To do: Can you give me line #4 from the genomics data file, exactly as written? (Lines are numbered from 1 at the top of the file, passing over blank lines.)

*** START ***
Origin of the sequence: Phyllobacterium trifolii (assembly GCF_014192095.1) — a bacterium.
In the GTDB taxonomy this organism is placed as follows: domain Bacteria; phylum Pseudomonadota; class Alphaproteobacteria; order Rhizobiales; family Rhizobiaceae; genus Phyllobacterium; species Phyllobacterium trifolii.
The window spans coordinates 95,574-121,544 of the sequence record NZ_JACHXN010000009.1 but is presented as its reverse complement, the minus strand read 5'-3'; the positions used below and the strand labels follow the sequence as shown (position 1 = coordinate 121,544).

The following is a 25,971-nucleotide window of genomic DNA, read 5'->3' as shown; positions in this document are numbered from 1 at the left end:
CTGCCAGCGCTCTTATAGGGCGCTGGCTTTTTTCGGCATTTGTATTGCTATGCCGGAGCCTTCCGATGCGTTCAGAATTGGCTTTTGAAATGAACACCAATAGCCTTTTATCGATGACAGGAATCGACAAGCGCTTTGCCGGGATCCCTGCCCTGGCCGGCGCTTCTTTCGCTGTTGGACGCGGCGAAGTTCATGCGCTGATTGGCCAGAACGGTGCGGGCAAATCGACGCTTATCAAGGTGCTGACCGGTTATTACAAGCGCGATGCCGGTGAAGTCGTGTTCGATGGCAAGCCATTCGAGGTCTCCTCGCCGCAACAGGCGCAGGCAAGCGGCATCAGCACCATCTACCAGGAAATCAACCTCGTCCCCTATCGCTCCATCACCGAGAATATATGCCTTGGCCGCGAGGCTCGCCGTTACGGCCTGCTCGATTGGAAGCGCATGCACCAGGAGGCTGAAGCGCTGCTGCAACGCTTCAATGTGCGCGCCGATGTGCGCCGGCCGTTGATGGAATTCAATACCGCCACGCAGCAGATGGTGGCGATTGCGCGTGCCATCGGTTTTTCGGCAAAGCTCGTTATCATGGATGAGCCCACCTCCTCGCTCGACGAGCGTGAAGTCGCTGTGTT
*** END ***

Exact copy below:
The following is a 25,971-nucleotide window of genomic DNA, read 5'->3' as shown; positions in this document are numbered from 1 at the left end: